19 February 2013

Mississippi Takes a Bold Step into the 1870s

By KEVIN ROBILLARD | 2/19/13 7:28 AM EST

A hundred and forty-eight years after it became law, and 18 years after passing it, Mississippi officially ratified the 13th Amendment banning slavery.

The cause of the delay? A clerical error, according to The Jackson Clarion-Ledger.

In 1995, Mississippi was the only state not to have passed the 13th Amendment. While it passed unanimously, the resolution was never sent to the Office of the Federal Register at the National Archives, a required step.

Two University of Mississippi employees — Ranjan Bantra, a doctor who became a U.S. citizen in 2008 and Ken Sullivan, who works for the university’s body donation program — started researching after seeing “Lincoln,” about the 16th president’s efforts to pass the amendment through Congress. Sullivan eventually contacted the Mississippi Secretary of State’s office, which was able to fix the error. On Feb. 7, the Archives wrote back that Mississippi’s ratification was official.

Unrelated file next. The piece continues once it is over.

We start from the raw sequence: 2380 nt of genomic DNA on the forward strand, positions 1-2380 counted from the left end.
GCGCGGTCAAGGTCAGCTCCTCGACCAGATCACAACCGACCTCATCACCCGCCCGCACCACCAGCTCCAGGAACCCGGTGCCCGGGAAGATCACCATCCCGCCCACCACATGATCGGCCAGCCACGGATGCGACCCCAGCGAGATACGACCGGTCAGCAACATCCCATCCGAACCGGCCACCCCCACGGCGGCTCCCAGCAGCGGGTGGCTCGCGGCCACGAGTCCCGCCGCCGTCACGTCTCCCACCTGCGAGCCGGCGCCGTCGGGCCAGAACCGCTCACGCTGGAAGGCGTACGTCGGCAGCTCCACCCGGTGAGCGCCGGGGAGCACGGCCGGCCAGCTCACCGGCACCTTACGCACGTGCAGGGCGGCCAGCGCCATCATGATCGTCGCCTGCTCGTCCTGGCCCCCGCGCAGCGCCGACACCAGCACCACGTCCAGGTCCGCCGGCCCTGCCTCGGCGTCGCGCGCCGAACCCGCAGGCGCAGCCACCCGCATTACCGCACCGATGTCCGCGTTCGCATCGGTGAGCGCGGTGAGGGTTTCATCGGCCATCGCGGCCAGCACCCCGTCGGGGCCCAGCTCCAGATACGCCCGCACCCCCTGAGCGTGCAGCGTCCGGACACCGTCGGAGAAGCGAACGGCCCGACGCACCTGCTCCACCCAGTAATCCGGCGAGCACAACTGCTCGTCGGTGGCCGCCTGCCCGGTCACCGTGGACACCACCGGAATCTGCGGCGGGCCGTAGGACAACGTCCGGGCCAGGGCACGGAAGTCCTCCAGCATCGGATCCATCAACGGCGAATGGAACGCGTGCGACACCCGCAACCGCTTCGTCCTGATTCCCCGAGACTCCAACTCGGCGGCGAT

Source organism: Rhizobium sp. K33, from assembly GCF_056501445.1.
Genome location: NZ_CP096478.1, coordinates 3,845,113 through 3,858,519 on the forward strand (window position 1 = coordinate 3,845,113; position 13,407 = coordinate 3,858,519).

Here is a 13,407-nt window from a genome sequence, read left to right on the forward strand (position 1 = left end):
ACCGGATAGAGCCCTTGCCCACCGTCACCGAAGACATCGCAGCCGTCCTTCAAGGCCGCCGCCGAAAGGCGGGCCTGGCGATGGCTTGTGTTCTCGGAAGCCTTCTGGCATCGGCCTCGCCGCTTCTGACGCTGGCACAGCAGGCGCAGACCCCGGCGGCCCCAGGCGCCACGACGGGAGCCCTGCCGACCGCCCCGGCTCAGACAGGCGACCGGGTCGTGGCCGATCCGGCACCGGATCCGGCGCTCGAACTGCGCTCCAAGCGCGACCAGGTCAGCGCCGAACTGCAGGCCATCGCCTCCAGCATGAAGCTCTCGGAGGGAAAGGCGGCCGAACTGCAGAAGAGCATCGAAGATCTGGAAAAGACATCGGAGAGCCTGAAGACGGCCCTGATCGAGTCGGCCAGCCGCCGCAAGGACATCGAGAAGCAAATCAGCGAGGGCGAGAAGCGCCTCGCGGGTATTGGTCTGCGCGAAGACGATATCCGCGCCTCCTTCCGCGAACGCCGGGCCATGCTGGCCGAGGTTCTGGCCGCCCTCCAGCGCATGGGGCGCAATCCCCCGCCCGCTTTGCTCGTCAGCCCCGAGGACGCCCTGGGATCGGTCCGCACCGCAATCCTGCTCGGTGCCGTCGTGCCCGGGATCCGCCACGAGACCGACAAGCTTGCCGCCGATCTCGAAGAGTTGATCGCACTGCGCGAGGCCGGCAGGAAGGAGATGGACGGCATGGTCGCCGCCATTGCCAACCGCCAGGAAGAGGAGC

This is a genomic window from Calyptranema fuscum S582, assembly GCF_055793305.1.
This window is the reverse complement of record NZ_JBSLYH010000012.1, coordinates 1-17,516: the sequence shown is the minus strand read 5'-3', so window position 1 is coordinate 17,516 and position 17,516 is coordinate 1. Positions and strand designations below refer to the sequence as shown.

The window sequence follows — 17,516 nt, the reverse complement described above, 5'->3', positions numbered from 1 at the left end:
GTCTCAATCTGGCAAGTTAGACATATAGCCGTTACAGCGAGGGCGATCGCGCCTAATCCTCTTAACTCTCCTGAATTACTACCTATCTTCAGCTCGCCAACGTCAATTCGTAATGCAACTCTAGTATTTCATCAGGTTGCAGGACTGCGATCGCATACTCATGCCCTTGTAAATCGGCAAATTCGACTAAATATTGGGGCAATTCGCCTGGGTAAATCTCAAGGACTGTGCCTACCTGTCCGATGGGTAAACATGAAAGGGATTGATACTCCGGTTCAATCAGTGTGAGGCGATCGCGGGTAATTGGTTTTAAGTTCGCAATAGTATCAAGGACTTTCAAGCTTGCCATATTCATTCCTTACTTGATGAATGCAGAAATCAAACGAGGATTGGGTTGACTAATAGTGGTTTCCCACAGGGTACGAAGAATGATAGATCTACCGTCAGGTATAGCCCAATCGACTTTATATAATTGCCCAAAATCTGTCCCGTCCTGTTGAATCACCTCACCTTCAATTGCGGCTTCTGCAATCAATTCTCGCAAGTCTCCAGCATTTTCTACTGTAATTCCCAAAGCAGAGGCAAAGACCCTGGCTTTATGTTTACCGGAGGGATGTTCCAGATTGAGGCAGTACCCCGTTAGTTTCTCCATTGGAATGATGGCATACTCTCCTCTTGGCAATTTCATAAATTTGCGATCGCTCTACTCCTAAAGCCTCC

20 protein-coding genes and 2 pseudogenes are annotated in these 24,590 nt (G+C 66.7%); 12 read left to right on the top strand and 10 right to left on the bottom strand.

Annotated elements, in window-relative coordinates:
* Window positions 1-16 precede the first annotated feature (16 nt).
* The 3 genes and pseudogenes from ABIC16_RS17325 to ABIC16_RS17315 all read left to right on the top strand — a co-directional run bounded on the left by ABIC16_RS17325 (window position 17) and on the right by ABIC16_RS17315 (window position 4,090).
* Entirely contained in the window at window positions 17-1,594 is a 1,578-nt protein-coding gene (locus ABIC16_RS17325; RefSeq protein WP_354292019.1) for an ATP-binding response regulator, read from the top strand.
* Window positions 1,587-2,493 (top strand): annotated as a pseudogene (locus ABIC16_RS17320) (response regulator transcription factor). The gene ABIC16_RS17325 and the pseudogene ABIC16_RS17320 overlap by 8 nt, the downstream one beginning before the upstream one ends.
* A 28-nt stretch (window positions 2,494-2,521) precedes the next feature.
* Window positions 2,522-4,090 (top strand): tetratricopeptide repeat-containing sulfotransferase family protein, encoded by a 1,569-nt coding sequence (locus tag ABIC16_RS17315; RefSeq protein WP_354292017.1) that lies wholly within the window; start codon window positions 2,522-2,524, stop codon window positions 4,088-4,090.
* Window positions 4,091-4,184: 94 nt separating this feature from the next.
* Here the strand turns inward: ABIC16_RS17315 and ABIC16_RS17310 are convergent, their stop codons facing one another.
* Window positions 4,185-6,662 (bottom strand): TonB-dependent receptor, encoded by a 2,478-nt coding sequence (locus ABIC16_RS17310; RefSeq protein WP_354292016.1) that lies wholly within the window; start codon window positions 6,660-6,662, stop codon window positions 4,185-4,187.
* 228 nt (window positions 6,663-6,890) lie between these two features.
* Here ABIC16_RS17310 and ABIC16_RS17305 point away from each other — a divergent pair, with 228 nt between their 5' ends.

“Now it’s officially filed and recorded,” Sullivan told the paper over the weekend. “There’s no asterisk by Mississippi anymore.”